Blame will be thrown at the court and jury. If the appeal fails, Gawker will go out of business. The insurance company that was covering its previous suits was tired of the amount of legal bills and settlements it was paying for, and believed Gawker had acted inappropriately and sued it as well.

Press freedom and general whistle blowing are under attack, and those rights need defended, but Gawker isn’t the battle to fight. Gawker needs to go. Those fights need to be saved for battles that matter, not saving a garbage website that posts garbage and has staffers that spend their time mucking in it.

In the end, their own behavior and testimony in court killed Gawker. It was a site with a lot of terrible people involved – no journalism ethics and no journalists.

Emma Carmichael’s admission, she would post the video again if she could, proved her a hypocrite after she ranted for days about revenge porn when hackers uploaded dozens of nude photos of celebrity women (this happened at Jezebel after she took a job there). Many want the case thrown out because a juror asked Carmichael if she was sleeping with Denton. Most felt the question unbelievably sexist, it made me wonder if a member of the Gawker staff was on the jury. After such a horrible answer, maybe the juror was curious as to how she could keep her work at a popular website

A.J. Daulerio and Nick Denton proved that wasn’t the case, as they were idiotic, dismissive, sick and showed Carmichael as the brains representing the company. She did leave after all. Denton had an air of superiority, seemingly put off by being judged by a group of “regular people” and some no-name judge in Florida. Daulerio was worse, acting like a 17-year-0ld being lectured or questioned after coming in past curfew. When asked if he had any journalism scruples, he said he would post any sex video of a celebrity – when pressured he said maybe not if they are four years old or younger. Their behavior was odd, aloof and at odds with the gigantic stakes the case had for the future of Gawker. Adding the site would post pedophilia if they thought it would get views showed these aren’t people with any scruples or responsibility.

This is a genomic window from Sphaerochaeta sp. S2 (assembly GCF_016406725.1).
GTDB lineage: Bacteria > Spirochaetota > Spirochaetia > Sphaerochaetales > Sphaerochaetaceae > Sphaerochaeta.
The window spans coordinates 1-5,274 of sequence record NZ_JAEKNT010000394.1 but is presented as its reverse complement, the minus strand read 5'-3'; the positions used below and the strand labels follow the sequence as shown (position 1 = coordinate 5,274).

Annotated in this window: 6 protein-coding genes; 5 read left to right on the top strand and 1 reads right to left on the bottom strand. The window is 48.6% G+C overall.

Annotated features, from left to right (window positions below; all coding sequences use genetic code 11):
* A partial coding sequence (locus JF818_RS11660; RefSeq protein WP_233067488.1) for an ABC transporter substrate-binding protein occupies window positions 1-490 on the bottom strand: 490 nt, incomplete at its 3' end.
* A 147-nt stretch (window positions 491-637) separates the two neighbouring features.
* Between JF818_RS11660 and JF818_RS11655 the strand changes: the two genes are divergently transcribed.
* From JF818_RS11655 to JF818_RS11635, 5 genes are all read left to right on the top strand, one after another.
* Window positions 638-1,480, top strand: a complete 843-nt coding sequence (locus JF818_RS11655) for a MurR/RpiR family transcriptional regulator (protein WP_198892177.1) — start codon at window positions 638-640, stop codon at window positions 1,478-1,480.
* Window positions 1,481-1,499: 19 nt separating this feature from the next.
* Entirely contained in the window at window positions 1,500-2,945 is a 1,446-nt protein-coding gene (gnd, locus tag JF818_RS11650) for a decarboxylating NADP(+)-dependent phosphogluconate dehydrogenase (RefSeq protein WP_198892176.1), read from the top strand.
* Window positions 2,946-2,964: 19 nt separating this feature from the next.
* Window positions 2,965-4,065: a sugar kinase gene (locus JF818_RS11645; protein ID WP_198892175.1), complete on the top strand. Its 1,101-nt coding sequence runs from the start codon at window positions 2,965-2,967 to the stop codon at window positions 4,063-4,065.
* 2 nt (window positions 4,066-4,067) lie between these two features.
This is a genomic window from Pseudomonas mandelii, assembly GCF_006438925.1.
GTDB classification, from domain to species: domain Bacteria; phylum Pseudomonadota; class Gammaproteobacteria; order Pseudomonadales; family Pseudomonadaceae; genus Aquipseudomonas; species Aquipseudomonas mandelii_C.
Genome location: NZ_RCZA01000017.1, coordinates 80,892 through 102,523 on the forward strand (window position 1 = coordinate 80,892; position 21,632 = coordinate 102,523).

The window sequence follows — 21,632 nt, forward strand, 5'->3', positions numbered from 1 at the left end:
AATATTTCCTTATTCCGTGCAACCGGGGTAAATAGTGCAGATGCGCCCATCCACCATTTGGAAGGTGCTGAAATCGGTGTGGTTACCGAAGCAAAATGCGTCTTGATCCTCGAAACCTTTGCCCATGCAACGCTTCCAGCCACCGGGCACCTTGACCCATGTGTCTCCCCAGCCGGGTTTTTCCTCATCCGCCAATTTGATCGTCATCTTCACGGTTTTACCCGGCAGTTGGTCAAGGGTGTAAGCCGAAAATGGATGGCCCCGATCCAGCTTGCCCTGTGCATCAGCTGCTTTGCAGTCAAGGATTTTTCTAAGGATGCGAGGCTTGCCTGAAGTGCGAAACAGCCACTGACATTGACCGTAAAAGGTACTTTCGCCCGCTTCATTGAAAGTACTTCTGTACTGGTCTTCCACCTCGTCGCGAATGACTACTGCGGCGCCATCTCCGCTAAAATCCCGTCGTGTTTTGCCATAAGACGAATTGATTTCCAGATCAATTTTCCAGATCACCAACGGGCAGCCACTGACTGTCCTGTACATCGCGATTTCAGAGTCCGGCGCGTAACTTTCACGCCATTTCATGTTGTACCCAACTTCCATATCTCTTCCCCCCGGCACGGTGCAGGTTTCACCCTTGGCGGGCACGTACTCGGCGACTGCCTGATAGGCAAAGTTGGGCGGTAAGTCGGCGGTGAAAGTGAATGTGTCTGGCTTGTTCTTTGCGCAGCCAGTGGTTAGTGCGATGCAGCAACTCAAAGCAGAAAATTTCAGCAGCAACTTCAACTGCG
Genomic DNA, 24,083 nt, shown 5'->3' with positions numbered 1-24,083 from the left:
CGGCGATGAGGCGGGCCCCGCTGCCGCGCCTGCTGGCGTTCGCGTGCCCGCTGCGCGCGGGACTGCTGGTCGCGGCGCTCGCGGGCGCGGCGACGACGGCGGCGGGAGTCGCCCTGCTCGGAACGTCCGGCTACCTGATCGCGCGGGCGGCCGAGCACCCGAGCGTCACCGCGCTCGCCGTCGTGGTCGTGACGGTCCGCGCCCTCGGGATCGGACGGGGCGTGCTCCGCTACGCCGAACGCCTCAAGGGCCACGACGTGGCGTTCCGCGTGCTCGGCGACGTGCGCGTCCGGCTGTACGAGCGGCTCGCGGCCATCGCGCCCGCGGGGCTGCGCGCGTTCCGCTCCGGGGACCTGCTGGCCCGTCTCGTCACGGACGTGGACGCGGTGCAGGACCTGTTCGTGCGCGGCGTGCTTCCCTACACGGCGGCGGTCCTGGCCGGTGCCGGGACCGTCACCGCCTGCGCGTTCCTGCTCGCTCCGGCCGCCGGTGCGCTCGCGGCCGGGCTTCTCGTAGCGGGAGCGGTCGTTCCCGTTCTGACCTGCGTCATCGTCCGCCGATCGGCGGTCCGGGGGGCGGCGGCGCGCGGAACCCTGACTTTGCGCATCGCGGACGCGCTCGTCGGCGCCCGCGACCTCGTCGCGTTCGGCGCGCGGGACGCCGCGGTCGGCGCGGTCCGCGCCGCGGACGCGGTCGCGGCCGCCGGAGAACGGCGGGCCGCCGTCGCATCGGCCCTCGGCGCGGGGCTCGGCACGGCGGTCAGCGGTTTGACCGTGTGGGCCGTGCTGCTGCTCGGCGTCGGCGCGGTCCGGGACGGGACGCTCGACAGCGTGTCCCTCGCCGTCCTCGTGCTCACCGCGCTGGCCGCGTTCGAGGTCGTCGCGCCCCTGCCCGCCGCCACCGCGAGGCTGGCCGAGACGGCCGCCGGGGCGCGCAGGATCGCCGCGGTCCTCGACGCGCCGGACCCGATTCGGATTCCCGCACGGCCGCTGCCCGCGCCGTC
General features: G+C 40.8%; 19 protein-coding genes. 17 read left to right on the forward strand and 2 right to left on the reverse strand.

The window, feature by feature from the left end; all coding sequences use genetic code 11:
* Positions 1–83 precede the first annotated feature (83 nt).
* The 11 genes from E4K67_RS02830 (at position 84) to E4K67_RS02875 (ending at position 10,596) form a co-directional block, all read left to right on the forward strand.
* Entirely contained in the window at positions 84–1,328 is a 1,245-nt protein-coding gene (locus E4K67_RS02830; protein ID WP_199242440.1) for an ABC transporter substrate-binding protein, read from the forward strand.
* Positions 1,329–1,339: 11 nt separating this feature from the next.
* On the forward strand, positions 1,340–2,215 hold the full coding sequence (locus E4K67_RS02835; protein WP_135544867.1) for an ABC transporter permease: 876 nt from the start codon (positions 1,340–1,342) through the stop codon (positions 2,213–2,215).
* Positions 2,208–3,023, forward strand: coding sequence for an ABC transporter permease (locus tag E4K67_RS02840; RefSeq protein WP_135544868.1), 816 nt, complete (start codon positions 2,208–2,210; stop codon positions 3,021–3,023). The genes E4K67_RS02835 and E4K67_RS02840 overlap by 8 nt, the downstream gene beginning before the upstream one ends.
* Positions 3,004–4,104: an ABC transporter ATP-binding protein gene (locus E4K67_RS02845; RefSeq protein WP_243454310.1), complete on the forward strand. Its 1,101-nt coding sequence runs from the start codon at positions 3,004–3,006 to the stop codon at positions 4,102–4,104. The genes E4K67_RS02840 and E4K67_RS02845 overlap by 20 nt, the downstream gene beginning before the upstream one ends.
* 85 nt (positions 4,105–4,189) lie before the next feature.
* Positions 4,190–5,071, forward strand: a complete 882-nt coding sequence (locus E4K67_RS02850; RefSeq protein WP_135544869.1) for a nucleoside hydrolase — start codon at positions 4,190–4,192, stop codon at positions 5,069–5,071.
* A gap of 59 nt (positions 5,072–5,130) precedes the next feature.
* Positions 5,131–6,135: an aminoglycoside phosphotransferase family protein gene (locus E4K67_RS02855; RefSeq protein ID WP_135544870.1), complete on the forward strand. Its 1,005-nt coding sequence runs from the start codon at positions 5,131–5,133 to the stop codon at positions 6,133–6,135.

Not only was Gawker’s actions against Hogan malicious, the staffers are themselves. How does someone say such an awful things on public record? How does someone reconcile a battle with revenge porn with Carmichael’s answer on whether she’d post the video again?

Gawker has damaged journalism for a while. Many other entities have as well, and social media and search engine monopolies are eating most of the pie that should be going to content. Or what we used to call stories and articles and the people who wrote them and published them. While Lemann throws around Thiel and Silicone Valley trademarks, such as this suit is his way of ‘disrupting’ media, is ridiculous on its head because Gawker’s central theme hasn’t been journalism but swill and disrupting the journalism profession from the bottom. Deadspin is the sports site for people who hate sports. Of sarcastic, ironic, bawdy youngsters with their liberal arts degrees, making a couple bucks and trying to pop something viral so they can get a job. It’s people with no real soul, no real story of themselves, so they see no story in anyone else. The price of that is $140 million.



One response to “The New Yorker gets everything wrong on Hogan, Gawker, Thiel

  1. Chris Zappone June 16, 2016 at 4:42 am

    You nailed it here: “Press freedom and general whistle blowing are under attack, and those rights need defended, but Gawker isn’t the battle to fight.” No one seems to remember that a legally elected president was impeached (but not thrown out of office) because the media turned his private life into a public affair. We have a great need for critical reporting. Focusing, British tabloid-style, on “who is shagging who” just for the sake of gossip rarely furthers that.